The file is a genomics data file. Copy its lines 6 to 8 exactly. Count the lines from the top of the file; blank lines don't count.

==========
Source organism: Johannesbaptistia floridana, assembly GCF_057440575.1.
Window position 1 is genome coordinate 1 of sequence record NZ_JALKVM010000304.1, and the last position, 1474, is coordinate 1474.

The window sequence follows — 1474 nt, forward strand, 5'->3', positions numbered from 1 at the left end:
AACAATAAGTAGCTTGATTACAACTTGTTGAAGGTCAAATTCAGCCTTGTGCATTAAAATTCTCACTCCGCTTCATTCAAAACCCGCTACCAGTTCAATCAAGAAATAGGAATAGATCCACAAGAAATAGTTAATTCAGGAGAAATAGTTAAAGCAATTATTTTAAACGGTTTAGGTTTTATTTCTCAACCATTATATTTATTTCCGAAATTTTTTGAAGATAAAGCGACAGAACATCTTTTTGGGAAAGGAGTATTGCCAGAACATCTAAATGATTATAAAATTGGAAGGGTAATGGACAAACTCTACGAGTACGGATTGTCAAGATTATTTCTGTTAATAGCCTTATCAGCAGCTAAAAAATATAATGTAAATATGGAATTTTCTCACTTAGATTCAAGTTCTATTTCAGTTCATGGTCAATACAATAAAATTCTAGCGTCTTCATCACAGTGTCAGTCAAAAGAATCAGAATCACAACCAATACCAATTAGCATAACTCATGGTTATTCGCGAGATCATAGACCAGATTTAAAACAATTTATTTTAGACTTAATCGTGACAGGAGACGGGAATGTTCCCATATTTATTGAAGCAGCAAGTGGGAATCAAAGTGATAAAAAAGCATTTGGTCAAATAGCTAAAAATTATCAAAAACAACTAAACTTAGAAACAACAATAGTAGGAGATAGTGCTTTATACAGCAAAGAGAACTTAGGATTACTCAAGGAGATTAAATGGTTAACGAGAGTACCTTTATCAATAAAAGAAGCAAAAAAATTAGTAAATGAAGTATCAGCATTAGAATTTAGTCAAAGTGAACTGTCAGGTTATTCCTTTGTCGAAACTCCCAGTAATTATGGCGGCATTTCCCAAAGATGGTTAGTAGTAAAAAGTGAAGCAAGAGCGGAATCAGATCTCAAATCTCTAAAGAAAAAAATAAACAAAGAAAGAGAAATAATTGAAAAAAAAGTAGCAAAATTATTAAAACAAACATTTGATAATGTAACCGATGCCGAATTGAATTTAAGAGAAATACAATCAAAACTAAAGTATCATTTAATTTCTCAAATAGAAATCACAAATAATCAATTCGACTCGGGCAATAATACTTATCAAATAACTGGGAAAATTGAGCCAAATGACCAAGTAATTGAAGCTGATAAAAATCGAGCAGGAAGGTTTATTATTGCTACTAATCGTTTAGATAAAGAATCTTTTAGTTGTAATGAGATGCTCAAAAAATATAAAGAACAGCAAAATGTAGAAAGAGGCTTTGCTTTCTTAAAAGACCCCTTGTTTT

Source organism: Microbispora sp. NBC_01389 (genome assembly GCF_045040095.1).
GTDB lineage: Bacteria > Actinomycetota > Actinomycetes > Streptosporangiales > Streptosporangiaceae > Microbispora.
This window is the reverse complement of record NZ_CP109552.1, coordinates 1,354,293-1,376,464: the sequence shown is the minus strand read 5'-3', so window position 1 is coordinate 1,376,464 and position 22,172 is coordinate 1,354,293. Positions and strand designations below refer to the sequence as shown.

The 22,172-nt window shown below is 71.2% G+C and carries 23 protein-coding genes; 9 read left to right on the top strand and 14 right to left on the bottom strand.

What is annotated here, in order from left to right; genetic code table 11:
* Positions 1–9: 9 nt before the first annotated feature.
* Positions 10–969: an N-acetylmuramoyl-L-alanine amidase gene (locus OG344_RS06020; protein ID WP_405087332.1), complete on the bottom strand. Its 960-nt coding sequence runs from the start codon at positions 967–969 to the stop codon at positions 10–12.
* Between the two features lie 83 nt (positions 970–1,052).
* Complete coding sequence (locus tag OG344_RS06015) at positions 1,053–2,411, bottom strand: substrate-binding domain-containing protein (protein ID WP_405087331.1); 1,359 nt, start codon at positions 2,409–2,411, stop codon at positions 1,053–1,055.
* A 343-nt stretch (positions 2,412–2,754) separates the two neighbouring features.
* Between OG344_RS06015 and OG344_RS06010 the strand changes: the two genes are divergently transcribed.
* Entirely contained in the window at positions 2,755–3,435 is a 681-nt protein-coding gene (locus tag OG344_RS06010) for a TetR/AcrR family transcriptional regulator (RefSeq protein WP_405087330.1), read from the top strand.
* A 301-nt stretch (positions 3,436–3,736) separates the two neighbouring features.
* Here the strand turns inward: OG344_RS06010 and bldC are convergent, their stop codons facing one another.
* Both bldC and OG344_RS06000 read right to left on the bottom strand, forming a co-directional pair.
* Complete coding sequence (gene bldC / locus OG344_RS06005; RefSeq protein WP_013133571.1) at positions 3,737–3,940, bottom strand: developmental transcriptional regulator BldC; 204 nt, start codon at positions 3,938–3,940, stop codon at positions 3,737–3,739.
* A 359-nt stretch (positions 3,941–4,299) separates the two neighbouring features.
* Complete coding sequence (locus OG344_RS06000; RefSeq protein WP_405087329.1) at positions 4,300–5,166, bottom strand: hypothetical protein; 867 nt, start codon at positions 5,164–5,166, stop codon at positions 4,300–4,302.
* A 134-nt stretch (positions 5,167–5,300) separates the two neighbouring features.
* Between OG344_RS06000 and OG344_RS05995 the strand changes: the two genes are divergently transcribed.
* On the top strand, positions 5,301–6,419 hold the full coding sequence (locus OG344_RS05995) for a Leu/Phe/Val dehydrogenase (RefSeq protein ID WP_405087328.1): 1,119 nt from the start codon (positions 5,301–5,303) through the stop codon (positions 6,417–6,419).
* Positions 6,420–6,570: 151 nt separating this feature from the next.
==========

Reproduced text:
GTDB lineage: Bacteria > Actinomycetota > Actinomycetes > Streptosporangiales > Streptosporangiaceae > Microbispora.
This window is the reverse complement of record NZ_CP109552.1, coordinates 1,354,293-1,376,464: the sequence shown is the minus strand read 5'-3', so window position 1 is coordinate 1,376,464 and position 22,172 is coordinate 1,354,293. Positions and strand designations below refer to the sequence as shown.

The 22,172-nt window shown below is 71.2% G+C and carries 23 protein-coding genes; 9 read left to right on the top strand and 14 right to left on the bottom strand.